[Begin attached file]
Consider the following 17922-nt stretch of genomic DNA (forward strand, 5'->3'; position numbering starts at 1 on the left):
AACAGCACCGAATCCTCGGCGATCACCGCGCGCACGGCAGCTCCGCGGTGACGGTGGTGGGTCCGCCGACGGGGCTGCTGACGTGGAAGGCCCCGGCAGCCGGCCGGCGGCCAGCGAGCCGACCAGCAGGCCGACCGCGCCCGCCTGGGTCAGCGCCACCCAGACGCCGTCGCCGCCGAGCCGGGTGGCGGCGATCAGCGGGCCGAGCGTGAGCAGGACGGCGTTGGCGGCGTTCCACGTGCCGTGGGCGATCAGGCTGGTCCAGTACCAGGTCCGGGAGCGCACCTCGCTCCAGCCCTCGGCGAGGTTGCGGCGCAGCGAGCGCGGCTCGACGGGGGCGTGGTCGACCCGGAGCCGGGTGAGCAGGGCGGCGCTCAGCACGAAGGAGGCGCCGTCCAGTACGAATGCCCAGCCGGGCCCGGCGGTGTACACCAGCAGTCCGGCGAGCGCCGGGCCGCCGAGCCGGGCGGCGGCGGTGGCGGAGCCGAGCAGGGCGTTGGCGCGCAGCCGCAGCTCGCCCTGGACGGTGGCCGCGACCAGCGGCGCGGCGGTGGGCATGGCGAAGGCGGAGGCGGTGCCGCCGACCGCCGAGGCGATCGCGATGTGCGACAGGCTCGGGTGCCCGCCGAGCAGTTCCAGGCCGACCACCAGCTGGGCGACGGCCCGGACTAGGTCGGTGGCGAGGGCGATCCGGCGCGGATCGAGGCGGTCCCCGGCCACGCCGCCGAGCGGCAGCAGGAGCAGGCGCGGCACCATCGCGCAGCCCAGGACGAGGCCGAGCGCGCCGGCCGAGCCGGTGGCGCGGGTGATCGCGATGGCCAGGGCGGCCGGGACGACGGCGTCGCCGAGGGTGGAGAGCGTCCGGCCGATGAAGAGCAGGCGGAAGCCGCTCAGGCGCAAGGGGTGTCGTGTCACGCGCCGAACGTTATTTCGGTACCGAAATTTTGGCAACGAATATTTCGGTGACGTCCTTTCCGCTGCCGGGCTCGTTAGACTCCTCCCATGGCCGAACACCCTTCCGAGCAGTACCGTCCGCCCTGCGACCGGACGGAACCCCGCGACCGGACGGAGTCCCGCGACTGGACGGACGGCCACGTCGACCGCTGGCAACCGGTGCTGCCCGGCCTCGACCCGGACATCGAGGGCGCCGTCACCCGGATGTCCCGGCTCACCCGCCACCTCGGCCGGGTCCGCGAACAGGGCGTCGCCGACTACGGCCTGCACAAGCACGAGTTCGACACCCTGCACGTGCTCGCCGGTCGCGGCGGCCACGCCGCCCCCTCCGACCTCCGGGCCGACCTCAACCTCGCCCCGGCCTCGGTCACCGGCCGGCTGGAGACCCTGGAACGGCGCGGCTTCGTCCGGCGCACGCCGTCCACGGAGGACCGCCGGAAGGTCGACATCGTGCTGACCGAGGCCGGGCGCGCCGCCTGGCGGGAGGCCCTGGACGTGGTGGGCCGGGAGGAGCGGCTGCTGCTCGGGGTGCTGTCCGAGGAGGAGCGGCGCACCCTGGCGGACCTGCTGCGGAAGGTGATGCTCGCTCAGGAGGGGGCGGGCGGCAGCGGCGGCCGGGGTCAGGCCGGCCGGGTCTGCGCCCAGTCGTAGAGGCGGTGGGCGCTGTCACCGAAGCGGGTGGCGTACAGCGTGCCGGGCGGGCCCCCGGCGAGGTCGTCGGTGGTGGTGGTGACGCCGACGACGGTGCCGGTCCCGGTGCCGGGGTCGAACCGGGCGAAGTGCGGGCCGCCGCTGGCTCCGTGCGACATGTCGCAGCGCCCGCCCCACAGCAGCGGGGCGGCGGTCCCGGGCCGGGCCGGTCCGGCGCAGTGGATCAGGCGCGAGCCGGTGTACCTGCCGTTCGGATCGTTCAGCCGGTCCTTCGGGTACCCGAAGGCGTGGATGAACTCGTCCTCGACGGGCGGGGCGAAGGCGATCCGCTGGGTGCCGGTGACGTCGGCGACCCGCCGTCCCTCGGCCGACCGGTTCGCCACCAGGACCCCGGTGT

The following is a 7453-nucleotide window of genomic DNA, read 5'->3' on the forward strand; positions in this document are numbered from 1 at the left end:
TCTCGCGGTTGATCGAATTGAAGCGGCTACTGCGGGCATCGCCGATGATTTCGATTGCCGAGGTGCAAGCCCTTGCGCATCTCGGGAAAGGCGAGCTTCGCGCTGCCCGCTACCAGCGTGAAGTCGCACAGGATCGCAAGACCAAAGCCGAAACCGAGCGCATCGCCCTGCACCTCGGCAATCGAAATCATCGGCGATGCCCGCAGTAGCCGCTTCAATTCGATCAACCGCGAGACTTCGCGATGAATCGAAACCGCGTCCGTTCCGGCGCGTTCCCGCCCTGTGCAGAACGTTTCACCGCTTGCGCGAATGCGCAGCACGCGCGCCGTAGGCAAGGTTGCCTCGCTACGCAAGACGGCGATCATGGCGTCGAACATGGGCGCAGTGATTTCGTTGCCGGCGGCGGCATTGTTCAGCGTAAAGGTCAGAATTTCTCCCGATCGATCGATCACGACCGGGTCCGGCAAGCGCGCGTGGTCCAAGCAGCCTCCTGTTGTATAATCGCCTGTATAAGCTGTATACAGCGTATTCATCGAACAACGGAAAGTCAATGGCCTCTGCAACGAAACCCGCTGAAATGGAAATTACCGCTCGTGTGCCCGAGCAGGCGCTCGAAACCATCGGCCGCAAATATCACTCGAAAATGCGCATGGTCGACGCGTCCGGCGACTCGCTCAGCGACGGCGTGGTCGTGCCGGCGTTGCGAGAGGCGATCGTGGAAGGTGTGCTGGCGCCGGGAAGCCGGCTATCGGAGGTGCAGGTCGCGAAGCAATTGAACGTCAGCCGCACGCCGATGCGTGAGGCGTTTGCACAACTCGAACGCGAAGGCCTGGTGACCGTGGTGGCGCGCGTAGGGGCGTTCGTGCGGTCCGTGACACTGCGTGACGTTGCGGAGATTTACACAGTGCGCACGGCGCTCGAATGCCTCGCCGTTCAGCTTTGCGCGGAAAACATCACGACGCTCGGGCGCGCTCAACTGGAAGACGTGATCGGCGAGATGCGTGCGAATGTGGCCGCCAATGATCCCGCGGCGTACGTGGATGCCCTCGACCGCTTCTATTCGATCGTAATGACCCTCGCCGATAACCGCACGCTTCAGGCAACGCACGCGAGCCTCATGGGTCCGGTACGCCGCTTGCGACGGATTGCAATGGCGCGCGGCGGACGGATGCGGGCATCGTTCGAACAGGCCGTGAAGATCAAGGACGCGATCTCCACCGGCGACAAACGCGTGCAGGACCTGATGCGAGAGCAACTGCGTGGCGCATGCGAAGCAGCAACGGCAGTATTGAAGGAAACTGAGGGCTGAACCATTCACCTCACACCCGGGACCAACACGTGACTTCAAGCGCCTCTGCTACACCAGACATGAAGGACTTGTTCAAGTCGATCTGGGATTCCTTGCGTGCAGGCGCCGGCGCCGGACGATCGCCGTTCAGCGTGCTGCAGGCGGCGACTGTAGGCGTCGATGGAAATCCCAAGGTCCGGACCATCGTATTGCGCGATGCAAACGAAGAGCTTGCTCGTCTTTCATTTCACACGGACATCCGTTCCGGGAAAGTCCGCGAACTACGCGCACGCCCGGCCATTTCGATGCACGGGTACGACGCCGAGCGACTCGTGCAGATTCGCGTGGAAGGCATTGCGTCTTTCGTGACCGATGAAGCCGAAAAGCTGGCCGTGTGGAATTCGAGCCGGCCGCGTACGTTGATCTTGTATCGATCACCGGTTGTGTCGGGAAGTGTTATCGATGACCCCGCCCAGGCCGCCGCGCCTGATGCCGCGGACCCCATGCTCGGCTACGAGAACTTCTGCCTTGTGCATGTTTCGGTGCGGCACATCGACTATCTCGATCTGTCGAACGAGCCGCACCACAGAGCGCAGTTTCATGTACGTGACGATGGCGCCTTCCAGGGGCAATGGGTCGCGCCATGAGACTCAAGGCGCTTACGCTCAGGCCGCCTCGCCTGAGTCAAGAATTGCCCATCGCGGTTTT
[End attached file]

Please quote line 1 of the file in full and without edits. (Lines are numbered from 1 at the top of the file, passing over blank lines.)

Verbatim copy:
Consider the following 17922-nt stretch of genomic DNA (forward strand, 5'->3'; position numbering starts at 1 on the left):